Recently, my colleagues, Shannon Kolakowski, PsyD, Heidi Reeder, PhD, and Ben Michaelis, PhD, and I were interviewed for Forbes, in an article called Recovering Resilience: 7 Methods For Becoming Mentally Stronger. It’s a topic near and dear to my heart, but it’s also one that’s happily become central to discussions of mental health and wellbeing.
For too long, psychologists—and most mental health professionals— have focused on what’s wrong, paying little attention to what’s right and what works. When clients arrive at my sessions in a great mood, they often look a bit hesitant to start, and then say something like, “It’s been a pretty uneventful week—I’m not sure what to talk about today.” Translation: nothing feels wrong today.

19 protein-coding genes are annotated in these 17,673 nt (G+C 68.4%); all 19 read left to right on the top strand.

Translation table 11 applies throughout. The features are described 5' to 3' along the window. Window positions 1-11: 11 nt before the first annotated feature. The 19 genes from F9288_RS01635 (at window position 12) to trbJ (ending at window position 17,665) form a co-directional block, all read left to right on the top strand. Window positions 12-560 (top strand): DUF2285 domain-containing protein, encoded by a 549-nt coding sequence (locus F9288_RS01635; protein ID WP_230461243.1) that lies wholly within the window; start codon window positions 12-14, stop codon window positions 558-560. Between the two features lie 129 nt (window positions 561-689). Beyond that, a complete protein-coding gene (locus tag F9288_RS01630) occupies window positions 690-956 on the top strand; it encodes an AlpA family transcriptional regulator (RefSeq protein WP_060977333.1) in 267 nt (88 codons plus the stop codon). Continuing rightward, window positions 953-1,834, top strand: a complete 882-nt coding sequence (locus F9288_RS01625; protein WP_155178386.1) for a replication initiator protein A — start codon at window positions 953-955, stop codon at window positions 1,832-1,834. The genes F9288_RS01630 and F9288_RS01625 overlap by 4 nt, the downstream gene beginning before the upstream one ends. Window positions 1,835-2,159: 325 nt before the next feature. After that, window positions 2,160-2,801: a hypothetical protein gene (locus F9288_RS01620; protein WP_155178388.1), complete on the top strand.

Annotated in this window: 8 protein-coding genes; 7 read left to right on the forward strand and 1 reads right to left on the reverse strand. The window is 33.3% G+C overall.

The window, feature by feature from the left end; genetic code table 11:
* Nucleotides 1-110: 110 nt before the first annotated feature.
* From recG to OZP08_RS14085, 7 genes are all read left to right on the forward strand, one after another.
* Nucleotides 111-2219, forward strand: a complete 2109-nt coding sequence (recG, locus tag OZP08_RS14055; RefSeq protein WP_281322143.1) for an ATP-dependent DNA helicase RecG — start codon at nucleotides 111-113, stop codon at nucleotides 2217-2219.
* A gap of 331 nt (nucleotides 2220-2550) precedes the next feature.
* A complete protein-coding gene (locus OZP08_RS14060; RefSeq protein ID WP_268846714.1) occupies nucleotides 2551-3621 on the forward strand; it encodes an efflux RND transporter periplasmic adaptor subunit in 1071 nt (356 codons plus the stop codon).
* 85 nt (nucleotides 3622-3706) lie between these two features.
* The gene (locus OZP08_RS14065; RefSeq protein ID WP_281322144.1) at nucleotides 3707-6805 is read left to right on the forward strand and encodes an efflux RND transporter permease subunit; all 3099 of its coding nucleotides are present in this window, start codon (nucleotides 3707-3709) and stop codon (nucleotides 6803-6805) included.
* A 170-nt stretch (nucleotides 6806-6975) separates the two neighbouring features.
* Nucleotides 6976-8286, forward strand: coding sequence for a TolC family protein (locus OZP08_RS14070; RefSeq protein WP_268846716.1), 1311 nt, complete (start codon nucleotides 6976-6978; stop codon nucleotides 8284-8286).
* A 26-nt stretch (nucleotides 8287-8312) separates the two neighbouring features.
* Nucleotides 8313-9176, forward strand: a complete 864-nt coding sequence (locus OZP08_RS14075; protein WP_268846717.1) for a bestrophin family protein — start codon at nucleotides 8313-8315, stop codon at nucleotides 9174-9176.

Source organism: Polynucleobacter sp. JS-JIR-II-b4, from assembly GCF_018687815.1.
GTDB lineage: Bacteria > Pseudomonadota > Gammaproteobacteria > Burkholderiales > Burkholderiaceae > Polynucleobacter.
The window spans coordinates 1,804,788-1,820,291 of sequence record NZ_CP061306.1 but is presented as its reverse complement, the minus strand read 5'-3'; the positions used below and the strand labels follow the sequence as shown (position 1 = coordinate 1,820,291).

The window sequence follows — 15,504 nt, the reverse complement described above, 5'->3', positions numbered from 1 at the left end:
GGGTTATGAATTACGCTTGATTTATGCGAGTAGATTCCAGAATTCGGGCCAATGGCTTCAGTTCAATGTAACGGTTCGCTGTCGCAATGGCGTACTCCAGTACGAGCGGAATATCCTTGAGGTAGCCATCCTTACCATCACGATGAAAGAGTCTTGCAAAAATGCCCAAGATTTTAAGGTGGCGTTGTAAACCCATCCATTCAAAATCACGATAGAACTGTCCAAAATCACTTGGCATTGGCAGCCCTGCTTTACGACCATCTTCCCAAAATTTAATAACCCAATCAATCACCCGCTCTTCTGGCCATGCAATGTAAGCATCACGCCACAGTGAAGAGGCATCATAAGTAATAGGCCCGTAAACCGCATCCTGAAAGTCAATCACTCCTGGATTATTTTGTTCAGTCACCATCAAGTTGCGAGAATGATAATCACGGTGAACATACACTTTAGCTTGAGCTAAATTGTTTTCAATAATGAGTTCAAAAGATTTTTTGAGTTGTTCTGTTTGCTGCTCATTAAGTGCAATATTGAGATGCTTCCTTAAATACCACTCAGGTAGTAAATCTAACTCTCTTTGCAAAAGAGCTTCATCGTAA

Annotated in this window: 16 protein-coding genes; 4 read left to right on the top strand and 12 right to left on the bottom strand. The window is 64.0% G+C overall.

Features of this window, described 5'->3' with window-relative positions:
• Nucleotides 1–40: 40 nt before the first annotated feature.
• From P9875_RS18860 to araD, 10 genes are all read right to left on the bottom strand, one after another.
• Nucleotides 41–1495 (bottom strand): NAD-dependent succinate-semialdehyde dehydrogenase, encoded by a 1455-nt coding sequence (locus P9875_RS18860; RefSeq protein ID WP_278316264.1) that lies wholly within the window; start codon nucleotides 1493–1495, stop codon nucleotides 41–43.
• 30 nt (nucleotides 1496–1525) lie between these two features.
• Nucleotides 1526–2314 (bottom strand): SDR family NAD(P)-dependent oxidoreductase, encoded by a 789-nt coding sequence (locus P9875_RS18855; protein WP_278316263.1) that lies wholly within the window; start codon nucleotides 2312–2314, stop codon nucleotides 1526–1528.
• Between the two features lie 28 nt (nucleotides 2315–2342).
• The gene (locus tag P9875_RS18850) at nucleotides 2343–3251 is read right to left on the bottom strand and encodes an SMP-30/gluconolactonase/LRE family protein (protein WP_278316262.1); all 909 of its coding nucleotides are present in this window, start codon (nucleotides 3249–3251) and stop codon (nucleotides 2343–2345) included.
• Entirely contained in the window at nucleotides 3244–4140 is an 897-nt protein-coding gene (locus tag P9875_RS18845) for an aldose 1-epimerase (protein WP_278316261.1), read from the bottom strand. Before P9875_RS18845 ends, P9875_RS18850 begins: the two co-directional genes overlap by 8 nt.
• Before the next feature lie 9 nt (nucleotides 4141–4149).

So my next question is always this: “What’s been going well? We can learn as much from that as we can from talking about what’s been troubling you.” It’s a response that comes as a surprise to many, but they usually light up and have plenty to say.
We have to reinforce and celebrate moments of change. It’s by paying closer attention to our triumphs, as well as our trials, that we often learn how to move forward with greater happiness and resilience. Pausing to reflect on our success often reminds us of the special gifts we bring to the world and people around us. And research suggests that we all feel better when we set aside some time for that.
Buy The Book
To learn more about dangerous narcissism, including specific, research-backed strategies to protect yourself from it, order Rethinking Narcissism today. Advance critical and expert praise for Rethinking Narcissism (more here).ORDER YOUR COPY TODAY